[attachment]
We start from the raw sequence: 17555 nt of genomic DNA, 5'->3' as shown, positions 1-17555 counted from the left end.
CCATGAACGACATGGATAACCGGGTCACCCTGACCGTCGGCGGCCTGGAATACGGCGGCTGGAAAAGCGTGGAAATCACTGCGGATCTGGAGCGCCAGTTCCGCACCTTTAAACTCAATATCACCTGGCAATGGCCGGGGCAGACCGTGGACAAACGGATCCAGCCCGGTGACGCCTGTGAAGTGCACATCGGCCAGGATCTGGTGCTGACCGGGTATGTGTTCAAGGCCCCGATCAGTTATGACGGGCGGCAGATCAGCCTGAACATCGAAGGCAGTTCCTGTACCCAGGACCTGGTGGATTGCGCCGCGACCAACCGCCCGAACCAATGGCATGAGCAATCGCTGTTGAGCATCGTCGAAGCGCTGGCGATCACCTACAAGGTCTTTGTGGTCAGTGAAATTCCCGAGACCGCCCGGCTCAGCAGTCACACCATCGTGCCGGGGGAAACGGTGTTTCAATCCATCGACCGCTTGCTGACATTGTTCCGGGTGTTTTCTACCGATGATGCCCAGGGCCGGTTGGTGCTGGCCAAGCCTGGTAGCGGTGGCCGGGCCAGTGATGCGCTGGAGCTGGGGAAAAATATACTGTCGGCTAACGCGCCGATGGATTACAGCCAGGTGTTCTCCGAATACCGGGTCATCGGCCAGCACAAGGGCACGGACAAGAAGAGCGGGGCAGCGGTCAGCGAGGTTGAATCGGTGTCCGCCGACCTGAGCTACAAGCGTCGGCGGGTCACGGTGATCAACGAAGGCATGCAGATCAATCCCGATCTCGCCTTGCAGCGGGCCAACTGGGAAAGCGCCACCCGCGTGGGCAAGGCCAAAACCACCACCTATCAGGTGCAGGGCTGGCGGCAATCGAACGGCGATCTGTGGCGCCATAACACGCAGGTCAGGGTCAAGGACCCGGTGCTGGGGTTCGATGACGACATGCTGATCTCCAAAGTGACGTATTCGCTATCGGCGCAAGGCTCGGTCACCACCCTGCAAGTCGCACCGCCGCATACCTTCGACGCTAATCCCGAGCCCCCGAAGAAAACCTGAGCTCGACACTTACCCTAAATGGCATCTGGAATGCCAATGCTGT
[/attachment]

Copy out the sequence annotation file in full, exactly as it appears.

We start from the raw sequence: 17555 nt of genomic DNA, 5'->3' as shown, positions 1-17555 counted from the left end.
CCATGAACGACATGGATAACCGGGTCACCCTGACCGTCGGCGGCCTGGAATACGGCGGCTGGAAAAGCGTGGAAATCACTGCGGATCTGGAGCGCCAGTTCCGCACCTTTAAACTCAATATCACCTGGCAATGGCCGGGGCAGACCGTGGACAAACGGATCCAGCCCGGTGACGCCTGTGAAGTGCACATCGGCCAGGATCTGGTGCTGACCGGGTATGTGTTCAAGGCCCCGATCAGTTATGACGGGCGGCAGATCAGCCTGAACATCGAAGGCAGTTCCTGTACCCAGGACCTGGTGGATTGCGCCGCGACCAACCGCCCGAACCAATGGCATGAGCAATCGCTGTTGAGCATCGTCGAAGCGCTGGCGATCACCTACAAGGTCTTTGTGGTCAGTGAAATTCCCGAGACCGCCCGGCTCAGCAGTCACACCATCGTGCCGGGGGAAACGGTGTTTCAATCCATCGACCGCTTGCTGACATTGTTCCGGGTGTTTTCTACCGATGATGCCCAGGGCCGGTTGGTGCTGGCCAAGCCTGGTAGCGGTGGCCGGGCCAGTGATGCGCTGGAGCTGGGGAAAAATATACTGTCGGCTAACGCGCCGATGGATTACAGCCAGGTGTTCTCCGAATACCGGGTCATCGGCCAGCACAAGGGCACGGACAAGAAGAGCGGGGCAGCGGTCAGCGAGGTTGAATCGGTGTCCGCCGACCTGAGCTACAAGCGTCGGCGGGTCACGGTGATCAACGAAGGCATGCAGATCAATCCCGATCTCGCCTTGCAGCGGGCCAACTGGGAAAGCGCCACCCGCGTGGGCAAGGCCAAAACCACCACCTATCAGGTGCAGGGCTGGCGGCAATCGAACGGCGATCTGTGGCGCCATAACACGCAGGTCAGGGTCAAGGACCCGGTGCTGGGGTTCGATGACGACATGCTGATCTCCAAAGTGACGTATTCGCTATCGGCGCAAGGCTCGGTCACCACCCTGCAAGTCGCACCGCCGCATACCTTCGACGCTAATCCCGAGCCCCCGAAGAAAACCTGAGCTCGACACTTACCCTAAATGGCATCTGGAATGCCAATGCTGT